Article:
does the most for the lest money
and which runs the easiest. In
the "Wertheiiu" you have a
machine that sews three distinct
stitches The Lock, Chain and
Embroidery and runs easier than
any other machine, and you pay
twenty dollars less for it. Econ
omy stands boldly every side
when you buy a Wertheim. In
tucking the chain stitch is pre
ferable, but in other kinds of
work, the lock stitch, is the best.
If you buy a machine that sews
the lock, unless it is a Wertheim,
it won't sew a chain stitch.
There's no particular saving in
buying a machine with but one
stitch, the Wertheim does three
and saves you lots of trouble and
We've just unpacked six casks
of stand lamps that were built for
bard times. They have metal
bases and are decorated so as to
make a very neat appearance in a
room. We don't think yon can
get as good a lamp anywhere else
for the money, try as hard as you
Onr stock of table cutlery,
spoons and forks is as largo s
you jwill find in any store in San
Eranoisco, and our prices compare
favorably with "those ia New
York. '
0T Fortifawt
Carriage k
TO THE PUBLIC: U yon are thinking
about shopping, cadliii? or taking in the
sights, rime up - where jon can obtain
a first-class" carriage with elegant horses and
a civil driTer, or if yon choose to -trite your
self, we can accommodate yon with stylish
Busies. Phaetons, Snrriest and Wagonettes'.
We haTc for limy horses the finest roadsters
in the Republic Onr livery horses comprise
some of the well-known roadsters, snca as
the Grar-eazle. White-swan. Prince Henry,
Abadella, Roanoke, Lady Templeton, Stcve
whipper and others; a child can drive any of
these horses, bnt it takes a Kansas cyclone to
pass one of them on the road. Por farther
particulars, rinjj up 2ft), or call at our stand
and office next to E. O. Hall & Son. jy 26.
House Sign and Oinamentai
Manufacture of Liquid Slating.
109 King Street.
fiejajJEffClfllr JJ7ICK pffflD,
Nuuanu and Beretania Streets.
561 -Both Telephones:- 561
jy27 tf ClVlL DRIVERS.
T. H. Davies
Fresh Feed
and Flour
Lion Flour,
Oats, Barley,
Per " Warrimoo' Just
to Hand.
New Dry Goods
To Hand.
Bailey Honolulu Made
Wire Yoven
Matresses and
OaaHaxqoai Tnt. naw; Sba
16x32 imtx 6 fei Wall: 13 W
( Boof; 8 'oi Ttock; Pok. Pins,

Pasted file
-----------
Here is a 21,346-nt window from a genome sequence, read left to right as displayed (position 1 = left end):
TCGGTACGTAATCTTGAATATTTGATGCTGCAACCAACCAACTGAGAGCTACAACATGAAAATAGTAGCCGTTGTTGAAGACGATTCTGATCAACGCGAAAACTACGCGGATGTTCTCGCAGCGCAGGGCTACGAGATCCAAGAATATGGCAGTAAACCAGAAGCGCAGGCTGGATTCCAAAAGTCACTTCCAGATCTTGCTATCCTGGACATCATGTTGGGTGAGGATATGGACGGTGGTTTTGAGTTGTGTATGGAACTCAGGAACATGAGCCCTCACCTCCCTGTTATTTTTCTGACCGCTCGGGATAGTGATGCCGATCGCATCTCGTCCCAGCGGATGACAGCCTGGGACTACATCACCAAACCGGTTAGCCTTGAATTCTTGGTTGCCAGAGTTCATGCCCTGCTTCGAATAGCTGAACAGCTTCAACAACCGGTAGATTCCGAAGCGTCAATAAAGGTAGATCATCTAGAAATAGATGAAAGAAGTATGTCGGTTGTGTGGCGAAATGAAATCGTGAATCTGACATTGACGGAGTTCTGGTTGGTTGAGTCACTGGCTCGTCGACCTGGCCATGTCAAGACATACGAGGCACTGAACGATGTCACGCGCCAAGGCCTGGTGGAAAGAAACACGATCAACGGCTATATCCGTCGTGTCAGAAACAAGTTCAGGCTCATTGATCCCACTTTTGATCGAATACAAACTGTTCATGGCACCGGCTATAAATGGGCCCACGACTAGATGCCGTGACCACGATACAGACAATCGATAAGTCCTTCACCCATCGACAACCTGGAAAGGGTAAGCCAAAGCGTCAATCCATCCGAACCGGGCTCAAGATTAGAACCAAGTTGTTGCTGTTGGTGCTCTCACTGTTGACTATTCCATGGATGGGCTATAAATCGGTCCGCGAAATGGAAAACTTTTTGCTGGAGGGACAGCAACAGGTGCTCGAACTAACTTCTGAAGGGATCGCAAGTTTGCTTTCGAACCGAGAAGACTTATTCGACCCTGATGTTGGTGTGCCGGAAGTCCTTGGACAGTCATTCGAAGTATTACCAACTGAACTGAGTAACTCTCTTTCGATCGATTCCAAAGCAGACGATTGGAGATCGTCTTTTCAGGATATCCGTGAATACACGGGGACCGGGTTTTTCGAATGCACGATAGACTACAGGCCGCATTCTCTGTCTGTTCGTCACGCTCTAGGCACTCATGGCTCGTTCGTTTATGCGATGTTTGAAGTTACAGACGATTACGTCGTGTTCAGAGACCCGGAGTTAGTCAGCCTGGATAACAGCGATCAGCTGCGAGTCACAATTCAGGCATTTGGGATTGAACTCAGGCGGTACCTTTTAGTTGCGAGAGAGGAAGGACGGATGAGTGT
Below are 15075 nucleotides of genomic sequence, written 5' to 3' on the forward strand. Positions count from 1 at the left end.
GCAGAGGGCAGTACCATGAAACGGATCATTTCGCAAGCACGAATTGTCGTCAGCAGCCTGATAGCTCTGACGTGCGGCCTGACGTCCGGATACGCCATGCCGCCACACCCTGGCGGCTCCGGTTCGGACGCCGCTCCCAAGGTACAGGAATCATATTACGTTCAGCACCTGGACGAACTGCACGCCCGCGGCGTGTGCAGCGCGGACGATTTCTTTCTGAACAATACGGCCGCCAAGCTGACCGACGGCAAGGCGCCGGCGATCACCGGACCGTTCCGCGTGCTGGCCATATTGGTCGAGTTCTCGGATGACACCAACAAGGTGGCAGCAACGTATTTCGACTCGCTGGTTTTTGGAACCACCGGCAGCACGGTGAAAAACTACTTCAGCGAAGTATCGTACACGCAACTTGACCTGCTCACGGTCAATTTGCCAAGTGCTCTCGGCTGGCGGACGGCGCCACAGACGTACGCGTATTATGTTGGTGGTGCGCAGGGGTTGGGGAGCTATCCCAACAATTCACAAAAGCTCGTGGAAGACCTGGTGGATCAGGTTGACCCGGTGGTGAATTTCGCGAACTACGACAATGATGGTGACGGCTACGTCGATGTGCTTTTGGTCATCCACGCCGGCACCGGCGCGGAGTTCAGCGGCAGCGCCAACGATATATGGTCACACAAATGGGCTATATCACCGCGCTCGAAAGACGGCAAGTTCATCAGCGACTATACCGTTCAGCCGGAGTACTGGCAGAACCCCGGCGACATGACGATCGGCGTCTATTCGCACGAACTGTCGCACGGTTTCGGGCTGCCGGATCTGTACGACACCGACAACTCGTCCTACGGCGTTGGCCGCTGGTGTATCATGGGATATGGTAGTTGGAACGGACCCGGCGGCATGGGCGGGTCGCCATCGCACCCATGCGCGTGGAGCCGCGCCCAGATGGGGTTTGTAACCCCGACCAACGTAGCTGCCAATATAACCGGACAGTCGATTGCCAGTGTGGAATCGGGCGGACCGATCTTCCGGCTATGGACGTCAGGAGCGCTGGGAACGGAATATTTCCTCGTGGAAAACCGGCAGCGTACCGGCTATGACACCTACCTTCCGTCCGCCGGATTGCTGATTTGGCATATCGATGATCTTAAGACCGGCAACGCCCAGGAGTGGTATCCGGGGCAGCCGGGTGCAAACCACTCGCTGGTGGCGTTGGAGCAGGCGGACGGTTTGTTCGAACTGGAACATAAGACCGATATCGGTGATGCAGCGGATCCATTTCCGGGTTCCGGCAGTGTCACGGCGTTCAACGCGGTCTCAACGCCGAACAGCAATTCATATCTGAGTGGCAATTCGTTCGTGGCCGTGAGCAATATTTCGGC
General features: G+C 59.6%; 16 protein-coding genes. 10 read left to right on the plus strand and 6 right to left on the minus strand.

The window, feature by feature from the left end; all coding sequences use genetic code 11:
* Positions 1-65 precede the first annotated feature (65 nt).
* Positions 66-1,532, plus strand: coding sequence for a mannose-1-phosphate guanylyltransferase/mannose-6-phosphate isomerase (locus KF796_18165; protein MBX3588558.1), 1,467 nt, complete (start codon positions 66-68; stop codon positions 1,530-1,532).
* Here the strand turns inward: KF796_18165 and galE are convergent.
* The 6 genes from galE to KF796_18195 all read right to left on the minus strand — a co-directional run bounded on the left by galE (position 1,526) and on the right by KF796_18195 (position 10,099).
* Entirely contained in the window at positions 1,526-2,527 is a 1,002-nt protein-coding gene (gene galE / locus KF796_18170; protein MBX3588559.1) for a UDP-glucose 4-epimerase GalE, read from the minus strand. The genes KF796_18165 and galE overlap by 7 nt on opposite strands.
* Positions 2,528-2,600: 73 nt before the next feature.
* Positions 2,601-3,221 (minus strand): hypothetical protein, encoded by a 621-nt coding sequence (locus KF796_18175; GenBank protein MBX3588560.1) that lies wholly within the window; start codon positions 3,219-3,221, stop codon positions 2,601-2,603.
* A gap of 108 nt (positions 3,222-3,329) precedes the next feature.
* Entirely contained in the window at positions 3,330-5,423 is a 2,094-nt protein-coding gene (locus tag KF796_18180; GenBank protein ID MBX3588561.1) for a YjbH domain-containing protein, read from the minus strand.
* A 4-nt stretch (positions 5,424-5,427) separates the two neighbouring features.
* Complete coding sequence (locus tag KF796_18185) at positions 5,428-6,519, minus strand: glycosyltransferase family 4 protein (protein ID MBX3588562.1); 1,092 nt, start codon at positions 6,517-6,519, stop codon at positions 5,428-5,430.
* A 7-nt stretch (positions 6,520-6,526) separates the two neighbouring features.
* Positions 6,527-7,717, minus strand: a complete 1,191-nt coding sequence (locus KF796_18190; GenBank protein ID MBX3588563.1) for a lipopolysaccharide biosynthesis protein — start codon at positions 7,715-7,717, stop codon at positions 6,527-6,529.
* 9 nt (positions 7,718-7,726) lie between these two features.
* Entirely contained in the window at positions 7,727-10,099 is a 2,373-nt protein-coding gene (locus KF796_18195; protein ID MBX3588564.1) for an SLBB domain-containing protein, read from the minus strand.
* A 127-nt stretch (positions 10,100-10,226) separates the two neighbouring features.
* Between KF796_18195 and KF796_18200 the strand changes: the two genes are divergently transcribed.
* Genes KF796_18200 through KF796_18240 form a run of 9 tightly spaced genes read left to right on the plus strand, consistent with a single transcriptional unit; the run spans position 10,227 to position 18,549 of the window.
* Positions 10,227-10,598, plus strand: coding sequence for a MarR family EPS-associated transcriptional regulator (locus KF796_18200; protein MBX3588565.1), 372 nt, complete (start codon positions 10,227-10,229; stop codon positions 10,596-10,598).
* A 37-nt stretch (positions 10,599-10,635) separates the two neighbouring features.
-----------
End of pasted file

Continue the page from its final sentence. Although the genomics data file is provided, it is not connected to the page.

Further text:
Stand: Queen and Fort Street.
White and Black Sand.
Draying Done at Reasonable Ratea
W. F. SHARRETT, Maxagek, l- -
jj35 -fije
poi! ;
Taro Plants, Fresh Tois andUvr .
Taro at all times.
Ring Up Mutual Telephonei577.
Bell 345. W. L. WILCOX,.
jy25 Manager.
NIEPER'S Baggage Express.
Office, 22) Fort St Honolulu. H, I.
Baggage and Furniture Carefully
Handled and Delivered at Short
Notice to All Parts of the City.
Stand on Cor. of Fort & Queen Sts.
A.xicti.oi Sale of DR-ice
Plaiitata.ti.or at
V ailrilci -lv a i .
In persuancc of instructions (fom QO 3UK
of Ewa, Island of Oahu. 11. L, the tnortgacec
named in a Chattle llortcaj. erecntetf liy
CHEOXG KIXI TAI, datecf Octobar 4th,
1S92, and recorded in Liber 1S9, paces 237-$,
1 shall sell to the highest bidden at auction,
at my Sales Room, Honolulu, on SATURDAY
the 4th day of Aug., 1S94, at 12 o'clock noon,
the followlnff property. Tie
The Rice Plantation, known j3 the Chconc
Kim Tai, (formerly the Tee Hop Co), Planta
tion, at W aikiki-kal, Honolulu, includim; all
leases of lands embraced therein, on which
arc dwelling: house- outhouses, threshing:
floor and equipments of a well conducted rice
plantation; also all the implements of culti
vation, horses, wagon, etc
A schedule of th leases and other property
concerned may be seen at the office of 0. W .
AsnroRD, Attorner for tho Mortgagee.
Terms of Sale, Cash, Deeds at expense ot
L. J- Levey,
The above sale is postponed to August 4tb,
by order ot C. W. ASHFORD, Attorney for,
T: B. Murray
Is Yet to he Found
On tlie Old Stand, Vo. 14
King St. -His Business us
Goes On.
When the "PEOPLES'
PAET Y" gets smashed he
will be ready to
At a .Reasonable Figure. Jo
Extra Charge for Furnishing.
them with Common Sense.
iySlOm i
... . ?. -? '".
City - Carriage
fJ'F'Q.. Co.
Blacksmith Shop
D. BEpT, Mjpi
Blacksmith Work ;
Carriage Repairing;
In all ite Branchw,-afc Bed
Rock Prices.
Mutual Telephone 382
Giva m a Call and judge
Wc Hand. Extra-Pak
. 2 SAwntoi forGfs.